Breaking the Cycle: Program Gives Offenders Education and a Second Chance


    Apprenticeship Program

    ANAMOSA, IA (CBS2/FOX28) - If you've ever been to a government building or a state university you've probably come in contact with a bench, desk or other item made by prison inmates. Their talented handiwork has come a long way from punching out license plates; a new program at the Anamosa State Penitentiary is changing offenders' lives, and at the same time, giving them hope for the future.

    Nearly 1,000 Iowans eat, sleep and work behind the walls behind the Jones County Courthouse. Because of their past, they have no choice but to call the Anamosa prison home... at least for now. Many have decided to spend their time locked up, looking to a brighter future.

    "Nobody is too old to learn and gain knowledge, you know?"

    "It's free education, that's education is so key."

    Nathan Curtis and Bobby Simmons are just two of dozens of inmates learning to better themselves with the help of a new hands-on educational program.

    " I've done enough welding on the streets," said Simmons, "For instance when you're getting spatter, blow out on your torches, things like that these books expand why it's doing that and I've learned a phenomenal amount of material.

    "I'm hoping it opens doors for me," said Curtis, "I don't plan on welding for the rest of my life but I hope I can use it as a stair way to get somewhere better."

    Both Curtis and Simmons are about half way through their sentences; both faced more than two decades behind bars for robbery.

    "I was given chances in the past but like I said, I was immature, I didn't know what to do with them, but this apprenticeship, it's actual hands on training and it's educational book work - a two part process. and given that chance and opportunity, i knew i couldn't blow it on this one," said Curtis.

    "Our program focuses on helping people, our program focuses on building skill, our program focuses on our mission of no more victims," said Tim Diesburg, one of the creators of the program, "What matters is what you do from here on out."

    According to the Iowa Department of Corrections it costs the state $34,168 to hold an offender for a year, regardless of how they spend that time. The Apprenticeship Program's annual budget is $128,862; it's helping to certify 200-prisoners. That breaks down to about $644 to give each of these inmates a means to be productive, both inside and outside these walls.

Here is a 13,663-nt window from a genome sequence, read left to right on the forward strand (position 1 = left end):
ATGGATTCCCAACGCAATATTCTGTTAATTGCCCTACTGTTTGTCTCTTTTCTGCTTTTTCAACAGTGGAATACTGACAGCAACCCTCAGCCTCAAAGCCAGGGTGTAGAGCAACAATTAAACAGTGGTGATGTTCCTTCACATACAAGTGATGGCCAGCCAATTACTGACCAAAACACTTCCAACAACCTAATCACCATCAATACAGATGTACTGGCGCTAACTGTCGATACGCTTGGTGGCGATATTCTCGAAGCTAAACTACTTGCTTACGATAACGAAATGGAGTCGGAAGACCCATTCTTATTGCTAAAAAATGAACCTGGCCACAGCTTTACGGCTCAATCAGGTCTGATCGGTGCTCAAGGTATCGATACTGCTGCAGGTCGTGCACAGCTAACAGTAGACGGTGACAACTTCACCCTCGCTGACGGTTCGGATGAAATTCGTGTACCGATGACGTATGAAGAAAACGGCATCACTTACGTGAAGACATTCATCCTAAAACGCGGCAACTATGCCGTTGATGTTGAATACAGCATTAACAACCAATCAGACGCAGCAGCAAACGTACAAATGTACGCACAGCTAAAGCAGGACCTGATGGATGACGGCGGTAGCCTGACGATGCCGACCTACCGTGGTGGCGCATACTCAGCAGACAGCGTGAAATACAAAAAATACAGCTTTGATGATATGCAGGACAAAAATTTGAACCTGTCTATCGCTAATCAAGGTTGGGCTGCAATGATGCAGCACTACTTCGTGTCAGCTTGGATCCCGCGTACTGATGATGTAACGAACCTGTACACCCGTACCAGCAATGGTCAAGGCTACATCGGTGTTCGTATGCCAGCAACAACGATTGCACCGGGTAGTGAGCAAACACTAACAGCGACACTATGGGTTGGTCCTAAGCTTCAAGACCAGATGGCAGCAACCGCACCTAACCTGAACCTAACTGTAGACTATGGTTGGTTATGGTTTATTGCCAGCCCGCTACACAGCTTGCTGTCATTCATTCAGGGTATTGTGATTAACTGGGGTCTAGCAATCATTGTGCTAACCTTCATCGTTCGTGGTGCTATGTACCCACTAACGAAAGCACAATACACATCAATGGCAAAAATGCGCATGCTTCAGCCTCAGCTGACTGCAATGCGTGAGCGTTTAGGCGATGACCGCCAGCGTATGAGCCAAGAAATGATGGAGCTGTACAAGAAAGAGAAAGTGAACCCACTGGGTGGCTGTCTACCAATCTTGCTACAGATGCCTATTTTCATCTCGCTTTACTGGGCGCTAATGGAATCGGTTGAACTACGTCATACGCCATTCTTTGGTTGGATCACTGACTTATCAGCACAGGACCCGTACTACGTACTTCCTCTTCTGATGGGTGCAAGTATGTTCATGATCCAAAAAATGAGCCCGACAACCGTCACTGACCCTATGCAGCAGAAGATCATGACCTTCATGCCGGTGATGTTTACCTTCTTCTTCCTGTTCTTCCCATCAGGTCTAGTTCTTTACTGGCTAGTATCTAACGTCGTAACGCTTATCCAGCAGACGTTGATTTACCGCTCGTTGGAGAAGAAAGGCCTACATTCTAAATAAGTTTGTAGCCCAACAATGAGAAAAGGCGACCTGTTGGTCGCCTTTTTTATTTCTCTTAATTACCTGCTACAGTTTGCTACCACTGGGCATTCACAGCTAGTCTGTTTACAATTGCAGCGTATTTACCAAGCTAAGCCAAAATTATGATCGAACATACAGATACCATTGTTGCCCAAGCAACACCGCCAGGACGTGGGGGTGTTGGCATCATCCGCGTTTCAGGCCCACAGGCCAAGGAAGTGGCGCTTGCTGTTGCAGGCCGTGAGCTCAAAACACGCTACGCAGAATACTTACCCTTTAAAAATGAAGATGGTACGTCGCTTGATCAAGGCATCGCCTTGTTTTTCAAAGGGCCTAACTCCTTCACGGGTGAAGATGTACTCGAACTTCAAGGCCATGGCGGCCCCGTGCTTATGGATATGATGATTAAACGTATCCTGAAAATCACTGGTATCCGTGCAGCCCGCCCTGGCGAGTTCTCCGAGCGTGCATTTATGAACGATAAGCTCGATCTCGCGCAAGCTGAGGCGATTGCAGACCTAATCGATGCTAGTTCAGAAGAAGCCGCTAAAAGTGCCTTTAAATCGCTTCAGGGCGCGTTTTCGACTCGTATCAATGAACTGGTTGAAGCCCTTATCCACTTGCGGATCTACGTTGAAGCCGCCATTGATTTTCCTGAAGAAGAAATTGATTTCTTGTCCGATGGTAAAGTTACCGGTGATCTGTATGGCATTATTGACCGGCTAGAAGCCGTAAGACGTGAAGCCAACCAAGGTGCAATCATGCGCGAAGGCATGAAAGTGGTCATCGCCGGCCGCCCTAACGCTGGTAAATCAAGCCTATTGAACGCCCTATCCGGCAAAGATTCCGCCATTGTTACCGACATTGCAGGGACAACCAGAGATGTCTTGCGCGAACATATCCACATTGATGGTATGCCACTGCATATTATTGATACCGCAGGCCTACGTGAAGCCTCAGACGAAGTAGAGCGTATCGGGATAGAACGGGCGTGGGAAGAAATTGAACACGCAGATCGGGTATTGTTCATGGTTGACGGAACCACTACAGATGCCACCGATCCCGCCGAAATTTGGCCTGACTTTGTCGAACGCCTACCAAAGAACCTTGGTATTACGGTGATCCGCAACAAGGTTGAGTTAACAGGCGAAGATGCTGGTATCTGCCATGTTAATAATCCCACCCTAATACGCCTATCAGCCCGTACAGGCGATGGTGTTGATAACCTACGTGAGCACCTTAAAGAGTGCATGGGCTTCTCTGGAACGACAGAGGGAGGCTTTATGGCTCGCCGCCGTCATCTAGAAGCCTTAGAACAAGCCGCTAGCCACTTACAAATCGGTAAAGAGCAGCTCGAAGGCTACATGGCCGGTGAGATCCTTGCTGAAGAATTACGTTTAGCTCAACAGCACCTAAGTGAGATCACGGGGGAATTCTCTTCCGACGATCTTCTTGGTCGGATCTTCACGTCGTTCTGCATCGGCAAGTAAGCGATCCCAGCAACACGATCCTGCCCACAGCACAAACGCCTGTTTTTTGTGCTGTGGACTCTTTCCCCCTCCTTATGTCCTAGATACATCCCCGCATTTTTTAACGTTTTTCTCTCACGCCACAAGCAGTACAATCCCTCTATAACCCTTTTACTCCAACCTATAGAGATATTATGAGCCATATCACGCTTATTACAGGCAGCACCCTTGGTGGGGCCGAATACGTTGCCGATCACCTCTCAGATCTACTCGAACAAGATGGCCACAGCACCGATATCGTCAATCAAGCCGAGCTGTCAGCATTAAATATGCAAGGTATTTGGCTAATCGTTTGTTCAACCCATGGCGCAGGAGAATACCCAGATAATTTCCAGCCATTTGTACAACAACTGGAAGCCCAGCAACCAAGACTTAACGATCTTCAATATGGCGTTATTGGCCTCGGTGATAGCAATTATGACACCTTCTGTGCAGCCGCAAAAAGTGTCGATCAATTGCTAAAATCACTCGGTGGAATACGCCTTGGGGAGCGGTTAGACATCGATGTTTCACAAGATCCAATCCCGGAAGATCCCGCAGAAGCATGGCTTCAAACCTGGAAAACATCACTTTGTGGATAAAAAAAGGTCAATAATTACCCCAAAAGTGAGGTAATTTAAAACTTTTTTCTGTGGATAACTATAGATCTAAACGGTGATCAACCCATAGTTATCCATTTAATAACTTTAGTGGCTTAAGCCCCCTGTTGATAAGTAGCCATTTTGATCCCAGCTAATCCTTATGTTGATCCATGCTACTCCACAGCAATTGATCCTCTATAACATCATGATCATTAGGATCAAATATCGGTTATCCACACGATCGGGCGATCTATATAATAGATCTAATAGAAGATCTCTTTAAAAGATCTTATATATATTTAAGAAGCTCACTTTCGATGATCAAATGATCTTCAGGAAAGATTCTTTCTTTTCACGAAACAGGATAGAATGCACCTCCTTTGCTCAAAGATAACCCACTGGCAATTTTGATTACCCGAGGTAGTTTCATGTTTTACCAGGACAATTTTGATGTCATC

"That money will come back to the system," Promises Curtis, "You give me a good paying job, now I turn around and I'm a tax paying citizen."

    Diesburg helped bring the program to Anamosa in 2014 and as of the end of 2015; it's now being implemented at all nine of Iowa's prisons.

    "We went to the U.S. Department of Labor, showed them our program, what it was today and how we'd built it up and they approved every bit of the program so we started to develop our standards of apprenticeship," said Diesburg.

    Diesburg is proud of his students, pointing out that even the database used to keep track of each prisoner's progress was designed by an inmate going through the apprenticeship program.

    "What people would have in a normal atmosphere in society, we're doing this apprenticeship and being positive, productive incarcerated," said Curtis, "It's a lot better than how I used to do my time I came into prison and there wasn't anything really for me. I had a 25-year prison sentence, so there wasn't anything for me to look forward to, to want to be positive. "

    The Department of Corrections offers 16 different types of apprenticeships from Welding to Electrician to Cooking. Each one has a certain number of curriculum hours paired with hands-on training.

    "I'm nine books in and I have 18 for the metal fabrication," said Simmons, "They go from welding, to blue prints, to schematics to mathematics."

    "If you're an employer, you're hiring a person, not hiring a history. You're hiring a person who has taken the initiative who took a tough situation and turned it into something positive." said Diesburg.

    Right now, nearly 30% of inmates wind up back in prison after they've served their time. Curtis says he thinks the apprenticeship program will lower that percentage because it gives offenders not only a way to take care of themselves and their families; it gives them a sense of self-worth.

    "I want to show I've changed. I want to show I'm rehabilitated and I'm able to do that with the apprenticeship plus coming away with education and certification," said Curtis, "I didn't want to be a statistic."

    "I've really changed 100%, 150%... it's woke me up. It's time to start doing the right things. I've done it wrong long enough," said Simmons.

    Since the program began 29 inmates have completed apprenticeships. Diesburg says that's proof that by coming together, we can all help each other succeed.

    To learn more about the program or Iowa Prison Industries, click here.

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